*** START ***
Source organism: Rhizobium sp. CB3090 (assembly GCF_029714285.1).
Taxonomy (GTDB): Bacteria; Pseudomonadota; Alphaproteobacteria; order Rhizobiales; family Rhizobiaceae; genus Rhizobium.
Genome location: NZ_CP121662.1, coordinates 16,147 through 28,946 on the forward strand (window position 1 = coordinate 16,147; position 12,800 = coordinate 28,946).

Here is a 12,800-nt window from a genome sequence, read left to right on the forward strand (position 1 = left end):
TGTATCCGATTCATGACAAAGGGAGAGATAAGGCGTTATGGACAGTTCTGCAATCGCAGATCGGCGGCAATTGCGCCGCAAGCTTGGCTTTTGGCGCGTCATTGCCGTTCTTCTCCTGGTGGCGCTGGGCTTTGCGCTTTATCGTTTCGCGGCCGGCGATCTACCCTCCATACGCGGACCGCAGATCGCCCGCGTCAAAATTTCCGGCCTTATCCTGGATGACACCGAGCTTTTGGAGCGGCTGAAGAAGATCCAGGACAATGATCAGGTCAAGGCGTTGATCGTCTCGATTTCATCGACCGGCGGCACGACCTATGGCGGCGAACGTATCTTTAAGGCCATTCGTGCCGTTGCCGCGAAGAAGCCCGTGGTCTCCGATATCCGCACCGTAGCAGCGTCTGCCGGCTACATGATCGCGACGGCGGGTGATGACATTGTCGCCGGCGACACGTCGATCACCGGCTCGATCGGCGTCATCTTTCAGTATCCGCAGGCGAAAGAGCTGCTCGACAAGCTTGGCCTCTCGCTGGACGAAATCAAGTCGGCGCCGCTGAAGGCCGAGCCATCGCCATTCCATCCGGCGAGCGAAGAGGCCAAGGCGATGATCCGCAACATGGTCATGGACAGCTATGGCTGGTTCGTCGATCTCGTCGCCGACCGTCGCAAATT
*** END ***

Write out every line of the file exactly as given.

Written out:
Source organism: Rhizobium sp. CB3090 (assembly GCF_029714285.1).
Taxonomy (GTDB): Bacteria; Pseudomonadota; Alphaproteobacteria; order Rhizobiales; family Rhizobiaceae; genus Rhizobium.
Genome location: NZ_CP121662.1, coordinates 16,147 through 28,946 on the forward strand (window position 1 = coordinate 16,147; position 12,800 = coordinate 28,946).

Here is a 12,800-nt window from a genome sequence, read left to right on the forward strand (position 1 = left end):
TGTATCCGATTCATGACAAAGGGAGAGATAAGGCGTTATGGACAGTTCTGCAATCGCAGATCGGCGGCAATTGCGCCGCAAGCTTGGCTTTTGGCGCGTCATTGCCGTTCTTCTCCTGGTGGCGCTGGGCTTTGCGCTTTATCGTTTCGCGGCCGGCGATCTACCCTCCATACGCGGACCGCAGATCGCCCGCGTCAAAATTTCCGGCCTTATCCTGGATGACACCGAGCTTTTGGAGCGGCTGAAGAAGATCCAGGACAATGATCAGGTCAAGGCGTTGATCGTCTCGATTTCATCGACCGGCGGCACGACCTATGGCGGCGAACGTATCTTTAAGGCCATTCGTGCCGTTGCCGCGAAGAAGCCCGTGGTCTCCGATATCCGCACCGTAGCAGCGTCTGCCGGCTACATGATCGCGACGGCGGGTGATGACATTGTCGCCGGCGACACGTCGATCACCGGCTCGATCGGCGTCATCTTTCAGTATCCGCAGGCGAAAGAGCTGCTCGACAAGCTTGGCCTCTCGCTGGACGAAATCAAGTCGGCGCCGCTGAAGGCCGAGCCATCGCCATTCCATCCGGCGAGCGAAGAGGCCAAGGCGATGATCCGCAACATGGTCATGGACAGCTATGGCTGGTTCGTCGATCTCGTCGCCGACCGTCGCAAATT